Eph Receptor Signaling Controls Colorectal Carcinoma Cell Proliferation and Survival Open Access
Downloadable ContentDownload PDF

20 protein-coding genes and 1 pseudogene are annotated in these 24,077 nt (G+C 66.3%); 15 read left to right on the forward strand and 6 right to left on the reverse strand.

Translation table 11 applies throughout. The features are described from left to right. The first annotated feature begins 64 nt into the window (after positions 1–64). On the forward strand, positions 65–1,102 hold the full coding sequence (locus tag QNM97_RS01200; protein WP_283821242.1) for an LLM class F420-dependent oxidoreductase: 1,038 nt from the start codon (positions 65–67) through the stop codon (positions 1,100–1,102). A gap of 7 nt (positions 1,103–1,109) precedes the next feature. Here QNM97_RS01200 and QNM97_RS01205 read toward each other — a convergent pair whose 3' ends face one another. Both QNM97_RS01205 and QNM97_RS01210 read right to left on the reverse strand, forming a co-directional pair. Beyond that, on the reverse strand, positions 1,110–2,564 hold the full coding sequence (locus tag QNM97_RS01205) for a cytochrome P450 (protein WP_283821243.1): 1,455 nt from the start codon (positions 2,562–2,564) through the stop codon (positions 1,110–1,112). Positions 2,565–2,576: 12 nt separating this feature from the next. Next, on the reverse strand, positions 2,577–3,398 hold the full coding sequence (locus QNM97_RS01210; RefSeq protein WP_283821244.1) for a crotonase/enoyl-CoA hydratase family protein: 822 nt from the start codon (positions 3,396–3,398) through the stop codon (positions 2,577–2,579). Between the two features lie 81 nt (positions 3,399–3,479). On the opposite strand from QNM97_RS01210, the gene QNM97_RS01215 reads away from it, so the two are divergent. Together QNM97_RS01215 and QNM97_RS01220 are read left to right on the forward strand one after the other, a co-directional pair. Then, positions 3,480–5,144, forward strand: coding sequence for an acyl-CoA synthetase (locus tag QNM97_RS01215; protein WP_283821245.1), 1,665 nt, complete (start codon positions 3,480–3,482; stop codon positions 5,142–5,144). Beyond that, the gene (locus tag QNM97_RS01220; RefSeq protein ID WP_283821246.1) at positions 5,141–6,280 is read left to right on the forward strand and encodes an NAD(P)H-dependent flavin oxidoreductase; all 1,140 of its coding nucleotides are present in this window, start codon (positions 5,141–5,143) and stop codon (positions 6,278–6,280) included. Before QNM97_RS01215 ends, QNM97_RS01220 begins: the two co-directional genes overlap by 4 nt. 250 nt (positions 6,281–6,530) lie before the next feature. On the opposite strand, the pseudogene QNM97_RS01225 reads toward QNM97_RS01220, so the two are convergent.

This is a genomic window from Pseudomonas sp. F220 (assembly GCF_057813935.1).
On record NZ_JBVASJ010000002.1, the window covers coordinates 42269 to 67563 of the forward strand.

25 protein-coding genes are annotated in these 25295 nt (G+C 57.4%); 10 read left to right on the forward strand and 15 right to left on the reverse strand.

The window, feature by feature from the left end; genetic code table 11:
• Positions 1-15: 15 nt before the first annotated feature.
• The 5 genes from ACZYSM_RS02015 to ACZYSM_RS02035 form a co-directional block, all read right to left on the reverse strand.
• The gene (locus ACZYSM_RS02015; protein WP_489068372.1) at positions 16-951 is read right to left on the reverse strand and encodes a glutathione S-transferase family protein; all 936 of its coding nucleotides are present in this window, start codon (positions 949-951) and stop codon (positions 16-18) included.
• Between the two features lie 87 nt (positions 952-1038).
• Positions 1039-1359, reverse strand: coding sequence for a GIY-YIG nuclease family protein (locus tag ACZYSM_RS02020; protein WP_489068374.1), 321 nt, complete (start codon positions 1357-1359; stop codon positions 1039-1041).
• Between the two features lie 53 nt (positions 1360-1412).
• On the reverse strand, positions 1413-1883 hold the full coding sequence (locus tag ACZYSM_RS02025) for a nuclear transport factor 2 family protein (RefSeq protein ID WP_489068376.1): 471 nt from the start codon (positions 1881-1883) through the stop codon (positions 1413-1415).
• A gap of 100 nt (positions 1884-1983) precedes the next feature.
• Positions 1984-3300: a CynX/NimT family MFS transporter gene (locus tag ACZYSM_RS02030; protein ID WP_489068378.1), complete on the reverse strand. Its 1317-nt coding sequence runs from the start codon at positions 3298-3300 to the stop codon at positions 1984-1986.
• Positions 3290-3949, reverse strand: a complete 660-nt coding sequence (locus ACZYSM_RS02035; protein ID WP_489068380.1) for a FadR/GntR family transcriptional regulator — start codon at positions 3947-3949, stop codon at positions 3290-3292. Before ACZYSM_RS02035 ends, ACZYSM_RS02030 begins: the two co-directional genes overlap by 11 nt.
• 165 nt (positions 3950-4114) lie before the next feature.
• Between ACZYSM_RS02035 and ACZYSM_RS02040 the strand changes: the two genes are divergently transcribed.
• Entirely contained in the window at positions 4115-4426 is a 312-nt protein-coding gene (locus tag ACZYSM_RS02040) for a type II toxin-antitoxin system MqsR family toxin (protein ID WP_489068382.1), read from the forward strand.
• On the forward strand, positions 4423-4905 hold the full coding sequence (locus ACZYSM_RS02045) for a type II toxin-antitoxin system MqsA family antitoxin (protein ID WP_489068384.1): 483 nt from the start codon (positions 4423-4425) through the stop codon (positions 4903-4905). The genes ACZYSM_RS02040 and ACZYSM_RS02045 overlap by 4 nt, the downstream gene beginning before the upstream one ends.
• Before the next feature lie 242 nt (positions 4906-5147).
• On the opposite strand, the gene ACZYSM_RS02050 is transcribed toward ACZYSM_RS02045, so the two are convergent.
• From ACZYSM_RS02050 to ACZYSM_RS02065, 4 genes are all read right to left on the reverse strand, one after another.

Advanced colorectal carcinoma is currently incurable, and currently has a five-year survival rate of only 13.8%. New therapies are urgently needed for the treatment of the second most deadly cancer in the western world. Eph (erythropoietin-producing human hepatocellular) receptors comprise the largest family of receptor tyrosine kinases. Eph receptors are activated by membrane bound Ephrin ligands. In the intestine, disruption of EphB/EphrinB signaling leads to malformed intestinal architecture indicating these molecules controls cell positioning during normal physiology. The role of these molecules in colorectal cancer is currently unclear. In this dissertation, I report that phosphotyrosine-dependent Eph receptor signaling sustains colorectal carcinoma cell survival, thereby uncovering a survival pathway active in colorectal carcinoma cells. I find that genetic or biochemical inhibition of Eph tyrosine kinase activity or depletion of the Eph ligand EphrinB2, reproducibly induce colorectal carcinoma cell death by autophagy. Spautin, an inhibitor of early steps in the autophagic pathway, significantly reduces autophagic cell death that follows inhibition of phosphotyrosine-dependent Eph signaling in colorectal cancer cells. A small-molecule the Eph kinase inhibitor, NVP-BHG712 or its regioisomer NVP-Iso, reduce human colorectal cancer cell growth in vitro and tumor growth in mice. Colorectal cancers express the EphrinB ligand and its Eph receptors at higher levels than other cancer types, supporting Eph signaling inhibition as a potential new strategy for the broad treatment of colorectal carcinoma.